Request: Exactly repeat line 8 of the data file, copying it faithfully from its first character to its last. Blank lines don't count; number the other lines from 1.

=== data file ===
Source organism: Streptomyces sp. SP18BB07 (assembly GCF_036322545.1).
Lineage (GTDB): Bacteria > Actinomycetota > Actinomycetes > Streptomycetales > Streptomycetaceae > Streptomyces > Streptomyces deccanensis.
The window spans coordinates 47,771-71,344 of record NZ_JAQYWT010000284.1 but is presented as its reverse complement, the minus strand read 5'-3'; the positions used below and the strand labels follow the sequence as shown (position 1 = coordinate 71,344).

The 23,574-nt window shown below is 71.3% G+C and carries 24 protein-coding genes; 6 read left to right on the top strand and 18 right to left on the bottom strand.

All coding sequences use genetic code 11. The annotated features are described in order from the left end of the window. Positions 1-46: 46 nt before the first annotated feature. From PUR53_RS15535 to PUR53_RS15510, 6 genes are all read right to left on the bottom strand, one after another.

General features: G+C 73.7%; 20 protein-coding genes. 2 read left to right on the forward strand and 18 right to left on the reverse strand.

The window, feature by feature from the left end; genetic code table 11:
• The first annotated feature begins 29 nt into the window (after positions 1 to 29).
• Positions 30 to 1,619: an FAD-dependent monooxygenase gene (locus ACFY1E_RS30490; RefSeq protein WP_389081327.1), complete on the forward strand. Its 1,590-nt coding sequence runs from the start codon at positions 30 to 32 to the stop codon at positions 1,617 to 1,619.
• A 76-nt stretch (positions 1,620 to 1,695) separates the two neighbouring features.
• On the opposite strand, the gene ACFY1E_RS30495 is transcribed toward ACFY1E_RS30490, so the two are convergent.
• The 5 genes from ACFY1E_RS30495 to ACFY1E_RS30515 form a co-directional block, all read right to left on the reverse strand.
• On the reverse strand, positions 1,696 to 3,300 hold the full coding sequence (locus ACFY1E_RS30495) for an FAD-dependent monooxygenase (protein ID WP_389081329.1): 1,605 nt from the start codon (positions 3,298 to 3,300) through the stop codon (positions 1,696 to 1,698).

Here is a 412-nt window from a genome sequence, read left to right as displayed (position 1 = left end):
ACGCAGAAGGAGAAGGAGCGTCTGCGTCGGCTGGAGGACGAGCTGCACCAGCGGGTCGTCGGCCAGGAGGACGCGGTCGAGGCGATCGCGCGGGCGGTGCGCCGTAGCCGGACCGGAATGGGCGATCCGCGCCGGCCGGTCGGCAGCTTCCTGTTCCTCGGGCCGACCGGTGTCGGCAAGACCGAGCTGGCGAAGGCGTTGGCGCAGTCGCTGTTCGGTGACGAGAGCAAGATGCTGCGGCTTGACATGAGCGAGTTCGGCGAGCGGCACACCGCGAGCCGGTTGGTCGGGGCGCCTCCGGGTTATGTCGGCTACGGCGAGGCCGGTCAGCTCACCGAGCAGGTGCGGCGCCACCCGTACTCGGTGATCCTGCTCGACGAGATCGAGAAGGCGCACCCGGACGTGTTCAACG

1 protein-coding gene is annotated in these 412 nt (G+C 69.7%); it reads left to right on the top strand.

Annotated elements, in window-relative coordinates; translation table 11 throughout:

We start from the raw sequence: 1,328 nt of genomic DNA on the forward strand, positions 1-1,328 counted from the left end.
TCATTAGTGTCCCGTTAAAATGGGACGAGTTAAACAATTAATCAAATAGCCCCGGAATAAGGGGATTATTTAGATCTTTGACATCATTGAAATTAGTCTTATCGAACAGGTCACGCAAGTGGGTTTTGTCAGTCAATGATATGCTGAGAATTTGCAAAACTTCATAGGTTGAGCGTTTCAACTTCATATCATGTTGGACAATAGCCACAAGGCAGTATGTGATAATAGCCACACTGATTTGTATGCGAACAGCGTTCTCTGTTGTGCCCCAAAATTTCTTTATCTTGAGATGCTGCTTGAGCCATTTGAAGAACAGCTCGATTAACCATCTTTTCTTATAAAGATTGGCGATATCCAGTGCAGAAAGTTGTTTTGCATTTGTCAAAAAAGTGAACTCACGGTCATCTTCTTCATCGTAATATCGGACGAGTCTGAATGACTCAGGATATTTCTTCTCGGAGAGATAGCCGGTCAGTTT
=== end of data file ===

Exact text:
• The first annotated feature begins 29 nt into the window (after positions 1 to 29).